Interview with Warwick Negus
When Warwick Negus left Waverley College in Sydney’s eastern suburbs in 1979, he knew exactly what he didn’t want to do. He didn’t have any wish to study engineering, science or accountancy. And he certainly didn’t consider working behind a bar for the rest of his life.
“My dad was a publican,” explains the man who became one of Australia’s most successful investment fund managers. “We owned the Duke of Gloucester hotel in Randwick, but dad got out of it just before Sunday trading was introduced. He didn’t want to have to work seven days a week.
"No-one in my family had ever been to university, but all my mates were going. I didn't have the faintest idea of what I wanted to be in life so I decided to do a business degree. I'd got good enough marks in the HSC to choose to study business wherever I wanted. I chose what was then the NSW Institute of Technology (now the University of Technology Sydney) largely due to its practicality. A lot of the tutors were from business. They weren't purely academics."
Negus - 51 and a father of four - readily admits he didn’t get the most out of UTS during the four years he spent there, mainly because he worked full time four days a week in BHP’s Sydney office leaving only one day a week for study.
“I wanted to get some business experience and it was a lot more common in those days to do a degree part time while working for a company. “But I wouldn’t recommend anyone to do it by that route today. You miss out on university life.”
Not that UTS was all work and no play. Part of the reason Negus chose the UTS course was that it had an exchange program with Oregon State University. For six months, he studied in the United States. “I don’t think any of the other universities were on to exchange programs in those days,” he recalls. “UTS was blazing a trail. It was very successful and very enjoyable.”
Yet with a first degree under his belt, Negus resigned from BHP and enrolled in a masters course at the University of New South Wales. Why not UTS?
“I believe it is good practice to get multiple sources of education, to experience different points of view,” he says. “And I’m not sure UTS was offering the specialisation I wanted.”
Surprisingly, at UNSW Negus repeated his “mistake” of trying to do too much during the 18 months it took him to complete his Masters in Commerce. “I took a job at the Commonwealth Bank in their international lending area. So I was working full time and studying full time. I didn’t have much of a social life. Lectures would start at 6pm and end at 9pm and I was at university at least three or four times a week after work.”
It was a different world back then. In 1987, the Commonwealth Bank was still Government-owned and heavily restricted. “Around that time, the Australian dollar completely tanked. The banks wiped out a lot of their borrowers, pushing Swiss franc loans. A lot of farmers went in that direction.”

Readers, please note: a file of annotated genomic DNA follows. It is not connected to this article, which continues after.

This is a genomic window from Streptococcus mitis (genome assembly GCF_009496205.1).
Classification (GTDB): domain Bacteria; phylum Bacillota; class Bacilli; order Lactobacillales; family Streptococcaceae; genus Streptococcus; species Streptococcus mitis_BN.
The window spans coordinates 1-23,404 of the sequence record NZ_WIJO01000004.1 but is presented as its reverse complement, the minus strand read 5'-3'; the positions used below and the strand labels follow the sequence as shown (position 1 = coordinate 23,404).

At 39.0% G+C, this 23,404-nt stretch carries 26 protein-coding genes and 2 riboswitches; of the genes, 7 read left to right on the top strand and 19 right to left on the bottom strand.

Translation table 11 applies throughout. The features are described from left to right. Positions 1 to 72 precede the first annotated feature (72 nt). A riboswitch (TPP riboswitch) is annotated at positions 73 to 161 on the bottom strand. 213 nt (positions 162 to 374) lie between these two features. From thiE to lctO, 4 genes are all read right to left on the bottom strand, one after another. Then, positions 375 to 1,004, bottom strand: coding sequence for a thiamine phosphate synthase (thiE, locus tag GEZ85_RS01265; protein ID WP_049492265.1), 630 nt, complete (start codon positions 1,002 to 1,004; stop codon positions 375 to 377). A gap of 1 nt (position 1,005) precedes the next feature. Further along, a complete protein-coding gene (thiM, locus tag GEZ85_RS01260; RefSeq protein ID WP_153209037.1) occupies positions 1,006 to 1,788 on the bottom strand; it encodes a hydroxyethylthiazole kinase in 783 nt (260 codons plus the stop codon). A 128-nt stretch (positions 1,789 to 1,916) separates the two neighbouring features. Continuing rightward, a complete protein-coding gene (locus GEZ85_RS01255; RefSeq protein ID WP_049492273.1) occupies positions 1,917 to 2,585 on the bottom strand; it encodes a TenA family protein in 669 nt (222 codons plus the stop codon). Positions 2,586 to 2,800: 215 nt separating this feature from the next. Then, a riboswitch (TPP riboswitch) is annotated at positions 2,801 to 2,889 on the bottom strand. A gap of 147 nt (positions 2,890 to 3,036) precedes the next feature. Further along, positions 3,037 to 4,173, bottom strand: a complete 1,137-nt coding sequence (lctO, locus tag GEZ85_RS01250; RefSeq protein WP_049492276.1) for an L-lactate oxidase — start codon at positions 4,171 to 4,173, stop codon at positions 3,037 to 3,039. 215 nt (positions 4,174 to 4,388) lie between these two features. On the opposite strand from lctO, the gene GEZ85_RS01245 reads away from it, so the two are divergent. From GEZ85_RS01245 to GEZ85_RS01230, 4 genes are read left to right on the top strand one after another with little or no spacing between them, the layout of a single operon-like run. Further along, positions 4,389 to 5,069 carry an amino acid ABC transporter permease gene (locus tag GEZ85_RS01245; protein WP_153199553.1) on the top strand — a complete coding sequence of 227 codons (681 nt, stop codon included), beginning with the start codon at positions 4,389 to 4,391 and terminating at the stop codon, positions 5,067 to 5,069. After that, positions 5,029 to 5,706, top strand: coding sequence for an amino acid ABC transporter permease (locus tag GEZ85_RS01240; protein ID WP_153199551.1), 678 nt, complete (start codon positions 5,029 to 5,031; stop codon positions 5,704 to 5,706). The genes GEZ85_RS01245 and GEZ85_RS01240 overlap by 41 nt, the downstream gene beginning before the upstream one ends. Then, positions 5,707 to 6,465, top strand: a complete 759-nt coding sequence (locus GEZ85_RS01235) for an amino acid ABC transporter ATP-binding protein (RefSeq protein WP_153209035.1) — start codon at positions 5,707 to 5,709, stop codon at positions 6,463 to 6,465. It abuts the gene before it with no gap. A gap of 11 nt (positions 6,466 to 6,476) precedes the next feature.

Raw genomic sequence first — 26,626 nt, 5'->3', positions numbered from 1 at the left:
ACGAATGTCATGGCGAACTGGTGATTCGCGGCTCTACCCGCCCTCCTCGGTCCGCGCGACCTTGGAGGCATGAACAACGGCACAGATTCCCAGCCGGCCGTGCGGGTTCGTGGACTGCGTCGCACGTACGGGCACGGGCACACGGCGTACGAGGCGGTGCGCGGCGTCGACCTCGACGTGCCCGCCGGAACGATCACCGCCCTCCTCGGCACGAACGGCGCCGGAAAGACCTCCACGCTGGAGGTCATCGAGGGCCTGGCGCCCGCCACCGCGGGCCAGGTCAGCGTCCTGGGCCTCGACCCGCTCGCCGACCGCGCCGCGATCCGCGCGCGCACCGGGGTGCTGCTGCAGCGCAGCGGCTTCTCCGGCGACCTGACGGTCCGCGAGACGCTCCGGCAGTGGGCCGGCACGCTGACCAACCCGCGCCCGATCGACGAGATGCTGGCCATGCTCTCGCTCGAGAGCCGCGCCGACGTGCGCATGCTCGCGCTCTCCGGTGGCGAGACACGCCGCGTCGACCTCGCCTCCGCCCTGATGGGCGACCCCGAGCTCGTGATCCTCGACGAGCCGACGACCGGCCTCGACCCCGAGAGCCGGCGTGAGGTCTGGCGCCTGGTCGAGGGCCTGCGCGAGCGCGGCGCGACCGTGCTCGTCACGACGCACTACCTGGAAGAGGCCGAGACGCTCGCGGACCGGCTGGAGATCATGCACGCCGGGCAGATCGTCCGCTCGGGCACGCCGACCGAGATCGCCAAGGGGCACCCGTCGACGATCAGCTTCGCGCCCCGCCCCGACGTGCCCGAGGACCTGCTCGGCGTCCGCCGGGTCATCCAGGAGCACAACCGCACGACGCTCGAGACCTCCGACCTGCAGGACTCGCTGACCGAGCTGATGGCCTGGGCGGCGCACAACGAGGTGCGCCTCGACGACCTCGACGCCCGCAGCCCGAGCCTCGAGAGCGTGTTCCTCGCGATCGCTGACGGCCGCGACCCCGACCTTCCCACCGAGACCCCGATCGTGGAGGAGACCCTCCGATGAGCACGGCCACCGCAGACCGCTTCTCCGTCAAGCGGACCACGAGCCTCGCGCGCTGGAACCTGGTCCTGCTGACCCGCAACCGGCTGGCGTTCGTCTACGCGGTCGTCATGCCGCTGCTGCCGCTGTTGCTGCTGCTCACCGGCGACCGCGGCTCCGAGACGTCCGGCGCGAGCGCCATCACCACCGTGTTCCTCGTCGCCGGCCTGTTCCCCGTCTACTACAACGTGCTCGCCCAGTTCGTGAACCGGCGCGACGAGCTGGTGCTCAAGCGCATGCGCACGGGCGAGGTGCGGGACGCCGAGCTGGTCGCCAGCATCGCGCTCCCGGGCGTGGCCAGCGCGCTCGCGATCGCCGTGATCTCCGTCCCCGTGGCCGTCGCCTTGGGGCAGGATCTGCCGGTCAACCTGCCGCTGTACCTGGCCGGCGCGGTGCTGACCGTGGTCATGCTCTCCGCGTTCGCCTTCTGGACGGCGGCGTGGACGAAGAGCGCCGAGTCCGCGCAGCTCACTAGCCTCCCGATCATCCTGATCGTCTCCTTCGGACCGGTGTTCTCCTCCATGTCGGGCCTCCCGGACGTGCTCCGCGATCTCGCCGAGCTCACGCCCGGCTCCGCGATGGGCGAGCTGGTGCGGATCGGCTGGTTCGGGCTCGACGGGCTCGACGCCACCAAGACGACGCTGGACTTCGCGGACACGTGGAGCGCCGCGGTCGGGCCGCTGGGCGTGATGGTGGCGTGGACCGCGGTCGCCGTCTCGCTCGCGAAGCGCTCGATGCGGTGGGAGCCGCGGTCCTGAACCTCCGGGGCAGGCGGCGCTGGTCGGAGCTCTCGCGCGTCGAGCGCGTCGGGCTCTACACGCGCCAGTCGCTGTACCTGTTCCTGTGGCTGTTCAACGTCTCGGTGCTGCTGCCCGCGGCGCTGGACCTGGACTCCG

Negus attended a campus interview with Bankers Trust, hoping to be able to explore broader boundaries.
“Campus interviews were a new phenomenon,” Negus explains. “Again I didn’t have a firm idea of what I wanted to do, but I knew Bankers Trust was a good employer and that the finance industry was place where things were happening: the deregulation of the Australian dollar, the deregulation of investment markets. Bankers Trust was very significant in those days, much bigger and more profitable than Macquarie Bank. I didn’t know whether I wanted to be in the trading room, in corporate finance or in investment. But BT just hired a bunch of us and said, ‘Warwick, we want you to go into investment management’.”
Today we are talking in the 17th floor board room of Terrace Tower Group, the family company of the late John Saunders, co-founder of the Westfield Group with fellow Hungarian-Jewish immigrant Frank Lowy. Negus is a board member and chairs the company’s investment committee.
It’s just one of a suite of company, educational and charity directorships Negus has accumulated since he moved on from hands-on management in 2008, coincidentally as the Global Financial Crisis was about to hit.
Negus, his wife Louise, their two sons and two daughters have just returned from a skiing trip to Lech, the exclusive Austrian resort that has long been a favourite with Prince Charles. In a week’s time, he’s off for another skiing trip to the Canadian Rockies. As a long-standing member of Attunga Lodge in Thredbo, he spends at least a week every July in the Snowies,“but that’s mainly watching the kids racing and carrying their skis”.
They live in Sydney’s Point Piper, arguably Australia’s most expensive real estate, and also spend time at their cattle property in NSW’s Southern Highlands. So Negus’s decision to stay in investments has obviously paid dividends.
Global emerging markets